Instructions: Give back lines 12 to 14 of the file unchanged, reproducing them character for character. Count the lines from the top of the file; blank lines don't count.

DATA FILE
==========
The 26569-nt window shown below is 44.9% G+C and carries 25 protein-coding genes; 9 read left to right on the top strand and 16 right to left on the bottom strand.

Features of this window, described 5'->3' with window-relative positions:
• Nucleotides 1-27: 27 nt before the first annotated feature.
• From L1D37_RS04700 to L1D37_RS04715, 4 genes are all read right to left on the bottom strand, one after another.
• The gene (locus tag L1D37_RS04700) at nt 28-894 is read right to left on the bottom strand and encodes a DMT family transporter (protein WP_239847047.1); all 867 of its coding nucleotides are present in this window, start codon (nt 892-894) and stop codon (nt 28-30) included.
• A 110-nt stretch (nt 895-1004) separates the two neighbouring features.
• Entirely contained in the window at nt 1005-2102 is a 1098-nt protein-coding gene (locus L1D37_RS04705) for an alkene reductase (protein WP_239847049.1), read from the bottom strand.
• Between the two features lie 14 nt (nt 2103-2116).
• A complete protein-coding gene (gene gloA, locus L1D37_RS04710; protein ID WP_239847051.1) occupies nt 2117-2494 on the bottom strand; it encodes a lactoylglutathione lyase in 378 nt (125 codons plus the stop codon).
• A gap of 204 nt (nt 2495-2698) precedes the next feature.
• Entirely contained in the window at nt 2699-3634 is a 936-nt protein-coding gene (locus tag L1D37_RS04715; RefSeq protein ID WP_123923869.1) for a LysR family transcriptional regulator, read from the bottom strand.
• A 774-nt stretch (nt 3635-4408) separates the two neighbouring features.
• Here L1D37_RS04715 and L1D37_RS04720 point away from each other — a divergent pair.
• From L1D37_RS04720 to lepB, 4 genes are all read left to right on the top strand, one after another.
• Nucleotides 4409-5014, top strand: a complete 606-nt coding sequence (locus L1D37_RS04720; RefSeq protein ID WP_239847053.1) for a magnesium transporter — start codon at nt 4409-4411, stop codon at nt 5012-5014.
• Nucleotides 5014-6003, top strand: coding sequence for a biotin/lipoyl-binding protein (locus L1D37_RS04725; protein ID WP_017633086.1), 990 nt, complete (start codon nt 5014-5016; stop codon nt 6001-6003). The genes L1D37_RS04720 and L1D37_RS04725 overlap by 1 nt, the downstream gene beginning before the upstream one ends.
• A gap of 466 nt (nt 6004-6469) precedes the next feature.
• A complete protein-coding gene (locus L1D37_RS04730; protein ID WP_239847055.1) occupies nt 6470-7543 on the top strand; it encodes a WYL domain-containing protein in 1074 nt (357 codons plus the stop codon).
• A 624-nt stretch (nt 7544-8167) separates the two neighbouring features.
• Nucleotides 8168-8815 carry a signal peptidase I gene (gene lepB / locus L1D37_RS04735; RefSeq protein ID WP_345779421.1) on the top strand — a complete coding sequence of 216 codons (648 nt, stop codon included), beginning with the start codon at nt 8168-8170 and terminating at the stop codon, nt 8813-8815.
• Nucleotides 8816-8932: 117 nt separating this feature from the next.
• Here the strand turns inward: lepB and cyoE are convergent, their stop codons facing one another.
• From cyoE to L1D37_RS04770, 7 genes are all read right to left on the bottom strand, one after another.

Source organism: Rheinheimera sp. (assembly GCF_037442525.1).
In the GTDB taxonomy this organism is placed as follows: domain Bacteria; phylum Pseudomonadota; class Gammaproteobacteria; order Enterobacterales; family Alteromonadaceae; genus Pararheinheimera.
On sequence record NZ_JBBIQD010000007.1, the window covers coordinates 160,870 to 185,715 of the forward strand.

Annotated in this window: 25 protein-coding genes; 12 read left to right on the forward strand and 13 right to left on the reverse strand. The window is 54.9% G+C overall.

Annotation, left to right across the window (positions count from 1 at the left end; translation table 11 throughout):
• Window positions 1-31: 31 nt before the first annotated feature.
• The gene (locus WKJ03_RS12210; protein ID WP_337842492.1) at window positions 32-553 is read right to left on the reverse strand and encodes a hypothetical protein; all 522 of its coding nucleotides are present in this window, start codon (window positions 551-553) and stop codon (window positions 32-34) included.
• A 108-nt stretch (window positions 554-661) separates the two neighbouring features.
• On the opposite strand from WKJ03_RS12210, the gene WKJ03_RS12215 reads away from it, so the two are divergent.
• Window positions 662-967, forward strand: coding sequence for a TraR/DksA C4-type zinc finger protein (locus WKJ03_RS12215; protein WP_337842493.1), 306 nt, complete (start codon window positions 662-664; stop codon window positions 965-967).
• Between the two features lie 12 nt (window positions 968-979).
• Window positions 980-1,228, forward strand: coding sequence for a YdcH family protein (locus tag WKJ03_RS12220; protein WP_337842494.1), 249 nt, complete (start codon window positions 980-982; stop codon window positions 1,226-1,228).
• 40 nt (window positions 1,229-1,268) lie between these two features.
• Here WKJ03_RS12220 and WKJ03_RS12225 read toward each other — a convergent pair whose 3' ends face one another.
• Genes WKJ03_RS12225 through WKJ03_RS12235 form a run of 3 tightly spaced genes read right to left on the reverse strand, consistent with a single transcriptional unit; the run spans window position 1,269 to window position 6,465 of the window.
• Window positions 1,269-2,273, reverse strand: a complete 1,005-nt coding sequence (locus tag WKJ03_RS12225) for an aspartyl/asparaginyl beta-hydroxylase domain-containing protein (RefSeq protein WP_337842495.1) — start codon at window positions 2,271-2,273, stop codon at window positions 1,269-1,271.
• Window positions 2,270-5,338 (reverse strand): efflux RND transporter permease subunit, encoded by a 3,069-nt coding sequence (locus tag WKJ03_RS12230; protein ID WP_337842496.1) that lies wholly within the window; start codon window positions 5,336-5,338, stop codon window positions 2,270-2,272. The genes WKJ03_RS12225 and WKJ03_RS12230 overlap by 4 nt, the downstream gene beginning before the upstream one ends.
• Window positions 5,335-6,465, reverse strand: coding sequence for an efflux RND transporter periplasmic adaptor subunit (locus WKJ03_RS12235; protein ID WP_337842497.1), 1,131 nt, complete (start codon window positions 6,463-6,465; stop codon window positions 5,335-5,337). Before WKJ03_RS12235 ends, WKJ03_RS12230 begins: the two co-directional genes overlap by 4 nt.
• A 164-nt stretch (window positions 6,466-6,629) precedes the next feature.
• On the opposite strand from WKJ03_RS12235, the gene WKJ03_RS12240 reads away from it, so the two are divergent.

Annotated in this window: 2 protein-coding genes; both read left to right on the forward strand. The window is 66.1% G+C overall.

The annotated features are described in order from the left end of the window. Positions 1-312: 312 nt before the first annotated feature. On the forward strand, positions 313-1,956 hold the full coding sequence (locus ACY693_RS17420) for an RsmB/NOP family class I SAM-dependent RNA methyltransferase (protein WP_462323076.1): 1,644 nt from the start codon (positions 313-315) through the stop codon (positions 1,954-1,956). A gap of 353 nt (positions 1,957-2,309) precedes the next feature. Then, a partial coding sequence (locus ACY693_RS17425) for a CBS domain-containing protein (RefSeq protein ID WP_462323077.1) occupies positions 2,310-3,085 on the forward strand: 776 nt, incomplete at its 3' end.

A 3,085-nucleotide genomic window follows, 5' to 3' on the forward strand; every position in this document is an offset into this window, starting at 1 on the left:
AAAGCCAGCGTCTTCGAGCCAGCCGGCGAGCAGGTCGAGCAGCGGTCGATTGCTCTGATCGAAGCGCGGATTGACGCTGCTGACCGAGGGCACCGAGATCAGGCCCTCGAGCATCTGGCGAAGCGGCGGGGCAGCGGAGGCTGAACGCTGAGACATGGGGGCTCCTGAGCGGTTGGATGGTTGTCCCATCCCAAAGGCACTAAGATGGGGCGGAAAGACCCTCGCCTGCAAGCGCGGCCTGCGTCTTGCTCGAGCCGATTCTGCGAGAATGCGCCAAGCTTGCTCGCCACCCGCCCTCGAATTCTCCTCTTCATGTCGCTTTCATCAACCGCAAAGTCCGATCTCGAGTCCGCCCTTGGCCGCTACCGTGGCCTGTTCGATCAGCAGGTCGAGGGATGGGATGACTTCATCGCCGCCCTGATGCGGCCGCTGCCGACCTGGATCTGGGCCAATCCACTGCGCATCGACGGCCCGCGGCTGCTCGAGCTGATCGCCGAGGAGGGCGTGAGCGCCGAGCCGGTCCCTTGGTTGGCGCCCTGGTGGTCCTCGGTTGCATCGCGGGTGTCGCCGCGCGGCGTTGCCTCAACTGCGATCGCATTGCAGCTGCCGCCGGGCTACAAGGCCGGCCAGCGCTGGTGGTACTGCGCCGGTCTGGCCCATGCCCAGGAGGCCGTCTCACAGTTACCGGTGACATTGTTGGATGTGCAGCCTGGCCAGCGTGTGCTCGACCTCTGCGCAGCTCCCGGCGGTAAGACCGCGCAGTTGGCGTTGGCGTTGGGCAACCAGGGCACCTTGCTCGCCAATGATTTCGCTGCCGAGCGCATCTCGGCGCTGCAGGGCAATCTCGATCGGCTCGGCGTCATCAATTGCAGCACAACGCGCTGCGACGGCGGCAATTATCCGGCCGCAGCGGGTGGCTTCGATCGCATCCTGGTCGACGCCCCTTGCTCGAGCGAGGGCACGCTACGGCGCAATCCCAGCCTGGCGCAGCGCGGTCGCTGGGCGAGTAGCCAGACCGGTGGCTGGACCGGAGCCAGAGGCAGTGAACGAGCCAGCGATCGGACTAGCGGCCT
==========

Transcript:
• A 774-nt stretch (nt 3635-4408) separates the two neighbouring features.
• Here L1D37_RS04715 and L1D37_RS04720 point away from each other — a divergent pair.
• From L1D37_RS04720 to lepB, 4 genes are all read left to right on the top strand, one after another.